Changes to Blair’s security policy

Sept. 24, 2022, 5:48 p.m. | By Kate Gray | 1 year, 6 months ago

How the school is implementing restorative justice strategies to combat truancy

Blair’s new security and truancy policies will focus on restorative justice and be implemented by all staff members, not just security guards. The philosophy, starting in the 2022-2023 school year, is inspired by a countywide responsibility to social justice.

While more students may initially be pulled out of the hallways to talk to an administrator, Blair staff hope to end the pattern by offering these students whatever support they need. “It's not so much new policies as it is a new focus,” Assistant School Administrator Rahman Culver said.

The idea is more in line with restorative justice philosophies. “We should be trying to focus less on punishment as a way to engage students and manage some of these challenges, [and instead] we should be focusing on trying to get to the root of the behaviors," Culver said. 

Rather than in-school suspension and other punishments that take students away from learning, administrators are offering up new solutions like engaging with the Kindness Corner, doing service with some of our SSL opportunities, student aid, and mediation. 

Another big change this year is that security personnel at Blair will no longer be the only ones responsible for enforcing security policies. The role will be spread more evenly across teachers, administrators, and other support staff in the building. 

The social climate of the county, and even of America as a whole, have played a role in the new practices. With unpredictable threats and acts of violence in school buildings becoming more common, Culver believes that it is essential that students are in their classrooms. “If our security officers have to be traipsing all over campus chasing folks down when we do actually have an emergency, that puts the entire community at a disadvantage. Or if [security officers are] sitting here trying to run after folks, just to see if they’re in the rooms they’re supposed to be in, they’re less able to determine when a trespasser is actually here,” he explained.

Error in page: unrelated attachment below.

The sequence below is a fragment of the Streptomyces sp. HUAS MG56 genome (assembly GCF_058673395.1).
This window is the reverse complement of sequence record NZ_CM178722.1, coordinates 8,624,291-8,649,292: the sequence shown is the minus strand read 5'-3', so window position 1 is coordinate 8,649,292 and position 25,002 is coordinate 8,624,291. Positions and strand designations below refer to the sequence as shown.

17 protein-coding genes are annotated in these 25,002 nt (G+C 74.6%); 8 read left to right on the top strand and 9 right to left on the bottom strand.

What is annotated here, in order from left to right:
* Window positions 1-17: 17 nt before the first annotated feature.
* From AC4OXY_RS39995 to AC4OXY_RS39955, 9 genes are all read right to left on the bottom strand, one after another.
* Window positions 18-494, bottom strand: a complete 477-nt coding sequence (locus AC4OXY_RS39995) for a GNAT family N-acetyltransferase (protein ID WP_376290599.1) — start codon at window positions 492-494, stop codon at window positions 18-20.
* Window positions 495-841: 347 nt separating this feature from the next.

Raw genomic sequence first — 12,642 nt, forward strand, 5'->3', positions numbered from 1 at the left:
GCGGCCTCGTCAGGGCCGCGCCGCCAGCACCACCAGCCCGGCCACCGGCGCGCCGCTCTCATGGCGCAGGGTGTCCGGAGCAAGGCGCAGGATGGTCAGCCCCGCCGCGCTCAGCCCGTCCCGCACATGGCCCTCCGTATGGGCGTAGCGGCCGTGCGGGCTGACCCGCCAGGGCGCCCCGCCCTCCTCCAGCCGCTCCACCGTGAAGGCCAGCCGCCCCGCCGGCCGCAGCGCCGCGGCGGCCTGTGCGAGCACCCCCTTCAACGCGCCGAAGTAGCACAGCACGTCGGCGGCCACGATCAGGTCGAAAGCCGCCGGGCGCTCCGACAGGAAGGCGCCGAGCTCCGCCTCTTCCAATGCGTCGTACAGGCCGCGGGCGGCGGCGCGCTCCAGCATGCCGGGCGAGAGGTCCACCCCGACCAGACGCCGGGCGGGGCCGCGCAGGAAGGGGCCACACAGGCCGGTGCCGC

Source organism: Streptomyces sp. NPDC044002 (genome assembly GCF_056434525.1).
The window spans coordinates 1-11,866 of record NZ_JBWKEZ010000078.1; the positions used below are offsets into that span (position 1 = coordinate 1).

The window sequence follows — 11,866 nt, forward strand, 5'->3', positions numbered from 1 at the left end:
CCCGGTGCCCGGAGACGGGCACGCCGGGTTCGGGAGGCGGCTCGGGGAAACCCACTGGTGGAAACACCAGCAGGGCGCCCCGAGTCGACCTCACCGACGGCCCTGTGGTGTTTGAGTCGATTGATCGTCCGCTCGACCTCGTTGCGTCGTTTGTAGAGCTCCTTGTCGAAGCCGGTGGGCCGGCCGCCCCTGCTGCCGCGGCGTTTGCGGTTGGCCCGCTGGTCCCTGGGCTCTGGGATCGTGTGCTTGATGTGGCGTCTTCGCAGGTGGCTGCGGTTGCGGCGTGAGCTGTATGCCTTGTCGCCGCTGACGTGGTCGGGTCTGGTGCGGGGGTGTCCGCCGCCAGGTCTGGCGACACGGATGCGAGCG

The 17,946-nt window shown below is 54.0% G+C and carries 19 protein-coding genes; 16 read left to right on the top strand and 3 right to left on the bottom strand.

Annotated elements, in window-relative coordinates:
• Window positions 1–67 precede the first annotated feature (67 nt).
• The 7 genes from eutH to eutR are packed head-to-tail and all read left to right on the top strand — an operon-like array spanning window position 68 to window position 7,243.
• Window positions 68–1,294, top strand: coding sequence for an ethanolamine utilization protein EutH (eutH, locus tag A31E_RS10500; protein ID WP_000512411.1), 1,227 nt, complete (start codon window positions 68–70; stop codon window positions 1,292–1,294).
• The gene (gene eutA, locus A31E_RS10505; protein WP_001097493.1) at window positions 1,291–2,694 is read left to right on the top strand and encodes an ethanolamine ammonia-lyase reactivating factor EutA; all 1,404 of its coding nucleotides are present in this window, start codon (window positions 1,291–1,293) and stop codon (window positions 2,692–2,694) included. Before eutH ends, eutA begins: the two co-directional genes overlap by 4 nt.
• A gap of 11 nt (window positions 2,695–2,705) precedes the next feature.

However, while school violence has increased the importance of security policies, some other aspects of our social climate such as the pandemic have made them less strict. "We have been very gracious in the year coming back from Covid because we’re trying to find the right balance. And that's part of being engaged in trauma-informed practices too — we want to make sure that we’re doing things that are not going to be overly punitive and perhaps re-traumatizing to someone. We perhaps overcorrected for that, meaning that we were so engaged in extending grace that we lost some of the structure that sometimes serves students well," Culver reflected. 

With the reintroduction of structure, Culver hopes to see more teachers working to connect with their students, and more students being excited and motivated to learn. “Above anything else we just want to make sure folks are having a meaningful, relevant, and positively enriching experience. And when that’s not happening, we want to figure out why and try to make some changes," he said. 

Last updated: Sept. 24, 2022, 5:50 p.m.

Kate Gray. Hi! I'm Kate (she/her) and I'm a videographer at SCO. I like swimming, acting, reading, and playing with my dog. More »

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